BRISTOL, Tenn. – Mix one part pro wrestling-type hype, one part raw power and one part mind-numbing circuits of a half-mile track.
What do you get?
It’s hard to say exactly. But this much we know: That combination of man, machine and sport brings 155,000 people together to watch.
The fans dig NASCAR, especially at this banked track in the foothills of the Appalachian Mountains, just a rebel yell from the states of Virginia and North Carolina. Even in a down economy, Bristol Motor Speedway reaches a near-sellout Aug. 21 for the Bristol 500, or, as the sponsors would like you to say, the Irwin Tools Night Race.
When that many people get together to tailgate and drink beer – some spend all week camped near the track – no telling what might happen.
The thought worries me a little. But I have come to experience NASCAR, and I know the risks. I am aware of the sacrifices:
b I’ll have to drink a Bud or a Keystone Light to fit in. I can accept that.
b I’ll be subjected to the extreme noise of 358-cubic-inch race engines for three hours. Hey, I’ve been to Aerosmith and Van Halen shows, in their prime.
b The wrong person might mistake me for a Kyle Busch fan. Now, that concerns me.
On a Saturday night in the heart of stock-car-racing country, an announced crowd of 155,000 – that number still blows me away, sorry for the repeat – packs the stands. Track promoters are stung that 5,000 tickets remain unpurchased. It is the first time since 1982 the August event hasn’t sold out.
It’s drizzling rain as I approach the monster stadium along U.S. 11E, the Volunteer Parkway. For $10 I can park on the grassy slope of some guy’s house, so that’s what I do. At other places along 11E you can park your RV for the night for $150 and use the porta-potty. That’s called “camping.”
RVs and campers are parked practically atop each other in the Earhart Campground east of and adjacent to the track. It’s three hours till race start, and some folks are barbecuing, or playing bag-toss, or just sitting and chatting, can of beer in hand.
I see a couple of interesting T-shirts that you wouldn’t wear to an Obama rally. One says, “I’ll take my freedom, you can keep the change.” Another says, under a Confederate flag, “Sometimes you have to admit you were right.”
Jackie Lama, enjoying the NASCAR phenomenon, is standing next to a sedan. The former Hawaiian says he’s living in the hills of eastern Tennessee, writing a novel. He’s been here since Wednesday with his girlfriend.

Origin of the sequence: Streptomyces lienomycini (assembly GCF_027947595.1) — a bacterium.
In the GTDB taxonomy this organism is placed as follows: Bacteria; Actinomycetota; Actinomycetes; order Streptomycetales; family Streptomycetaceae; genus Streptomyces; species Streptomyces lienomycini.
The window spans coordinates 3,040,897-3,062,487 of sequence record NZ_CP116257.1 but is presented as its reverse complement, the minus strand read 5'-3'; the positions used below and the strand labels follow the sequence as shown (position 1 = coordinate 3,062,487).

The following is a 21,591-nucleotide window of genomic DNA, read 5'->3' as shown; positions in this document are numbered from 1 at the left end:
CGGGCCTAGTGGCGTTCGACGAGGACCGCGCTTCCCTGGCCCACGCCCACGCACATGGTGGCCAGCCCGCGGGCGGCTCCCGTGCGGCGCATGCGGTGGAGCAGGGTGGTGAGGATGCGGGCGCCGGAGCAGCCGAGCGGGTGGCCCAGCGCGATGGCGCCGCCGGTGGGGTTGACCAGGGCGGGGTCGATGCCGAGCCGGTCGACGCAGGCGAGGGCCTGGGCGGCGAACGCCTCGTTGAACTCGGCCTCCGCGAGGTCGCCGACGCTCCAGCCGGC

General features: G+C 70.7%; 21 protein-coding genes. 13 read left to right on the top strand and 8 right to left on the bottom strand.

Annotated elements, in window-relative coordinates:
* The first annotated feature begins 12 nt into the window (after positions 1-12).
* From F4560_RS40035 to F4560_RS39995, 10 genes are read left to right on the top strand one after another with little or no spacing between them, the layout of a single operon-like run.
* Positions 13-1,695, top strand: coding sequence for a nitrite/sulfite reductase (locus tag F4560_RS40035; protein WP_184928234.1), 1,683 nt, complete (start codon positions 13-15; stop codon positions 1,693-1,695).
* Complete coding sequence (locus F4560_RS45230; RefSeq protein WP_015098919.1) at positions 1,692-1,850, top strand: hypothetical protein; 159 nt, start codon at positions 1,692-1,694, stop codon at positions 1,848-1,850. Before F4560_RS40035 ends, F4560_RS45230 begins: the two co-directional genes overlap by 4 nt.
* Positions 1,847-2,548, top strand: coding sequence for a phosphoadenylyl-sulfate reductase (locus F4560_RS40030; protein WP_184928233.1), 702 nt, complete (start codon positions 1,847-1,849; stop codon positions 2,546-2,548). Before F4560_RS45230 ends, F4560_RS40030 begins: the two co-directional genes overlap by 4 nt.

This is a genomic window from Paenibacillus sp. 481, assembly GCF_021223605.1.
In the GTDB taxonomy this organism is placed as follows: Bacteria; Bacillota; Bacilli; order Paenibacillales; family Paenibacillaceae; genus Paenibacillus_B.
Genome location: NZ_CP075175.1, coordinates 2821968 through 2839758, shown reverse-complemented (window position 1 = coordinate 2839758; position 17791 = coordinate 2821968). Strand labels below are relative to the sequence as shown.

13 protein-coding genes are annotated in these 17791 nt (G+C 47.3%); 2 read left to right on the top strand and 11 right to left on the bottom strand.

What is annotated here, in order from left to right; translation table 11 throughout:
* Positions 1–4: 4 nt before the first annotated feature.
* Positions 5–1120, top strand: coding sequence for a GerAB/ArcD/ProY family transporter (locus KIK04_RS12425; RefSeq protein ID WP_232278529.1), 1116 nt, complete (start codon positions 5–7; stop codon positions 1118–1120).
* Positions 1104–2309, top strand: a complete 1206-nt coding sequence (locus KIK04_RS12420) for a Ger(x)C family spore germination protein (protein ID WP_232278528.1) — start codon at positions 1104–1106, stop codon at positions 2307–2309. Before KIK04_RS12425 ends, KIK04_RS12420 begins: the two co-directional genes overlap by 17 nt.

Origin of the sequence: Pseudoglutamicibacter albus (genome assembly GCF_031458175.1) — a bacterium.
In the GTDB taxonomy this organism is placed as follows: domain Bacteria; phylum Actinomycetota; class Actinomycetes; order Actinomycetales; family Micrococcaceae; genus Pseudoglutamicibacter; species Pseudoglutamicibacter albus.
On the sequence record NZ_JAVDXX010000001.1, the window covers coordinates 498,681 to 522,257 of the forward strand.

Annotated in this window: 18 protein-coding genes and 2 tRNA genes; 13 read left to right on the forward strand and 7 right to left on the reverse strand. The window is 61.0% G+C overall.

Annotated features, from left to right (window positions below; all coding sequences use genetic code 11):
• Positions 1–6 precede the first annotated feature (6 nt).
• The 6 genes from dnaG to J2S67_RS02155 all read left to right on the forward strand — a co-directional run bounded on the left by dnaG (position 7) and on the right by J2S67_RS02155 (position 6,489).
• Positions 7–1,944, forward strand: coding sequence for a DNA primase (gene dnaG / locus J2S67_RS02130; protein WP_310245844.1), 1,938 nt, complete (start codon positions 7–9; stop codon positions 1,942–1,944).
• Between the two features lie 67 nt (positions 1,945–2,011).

“This is Americana,” he says, eyeing the scene with a hearty laugh. “One hundred percent in your face.”
I tell him about the Sharpie wall next to the stadium entrance. It’s a 100-foot-long poster board with room for fans to comment next to each of tonight’s 43 drivers in the Sprint Cup race – the week’s main event.
Message for Dale Earnhardt Jr.: “Jr., if you don’t do nothing else tonight – drive it like you stole it,” from Deb and J.P.
For Kyle Busch, booed the night before after he bumped the lead driver and won the Nationwide series race: “Too bad your mom didn’t …” Nope, can’t use that one. This one works, without the accompanying art: “Read my finger Kyle.”
Lama instantly summarizes my description. “Like inside the truck stop of the world’s largest urinal.”
In Row 40, Seat 15 of the Waltrip section, I meet fans who come to point one or another of their fingers at Kyle Busch or Jimmie Johnson or Jeff Gordon. And I meet fans like the guy from New Jersey sitting behind me, who works as a spotter for a stock-car team in the Northeast.
“I like them all,” he says of the racers. “So I’m happy no matter who wins.”
Each driver gets a chance – live – to introduce himself to the crowd just before the race. Driver Brad Keselowski, the victim of Busch’s bump, causes the biggest stir.
“I’m Brad Keselowski,” he begins and tells us he’ll be driving the No. 12 Penske Dodge. He concludes with, “and Kyle Busch is an a--.”
The crowd goes into a frenzy, and I’m waiting for the chairs to start flying and someone to get thrown out of the ring.
After the high-octane rush of V-8s accelerating to the start, you sit back and watch the cars go in counter-clockwise circles for 500 laps. You can try to converse in shouts, but mostly you just point when something exciting is happening.
After 500 laps, our friend Kyle Busch once again celebrates, bringing on more finger-pointing.
Then, you try to go home. For me, it’s a 40-mile trip to a campground off I-81. But on U.S. 11E, it’s a parking lot moving at the speed of a glacier.
I’m left wondering, at 2 a.m. when I reach “home” weary and bleary-eyed, whether it was all worth it.
My ears work, my head only slightly aches from the remnants of my Bud, and nobody mistook me for a fan of Kyle Busch.
I give my finger: one thumb up.
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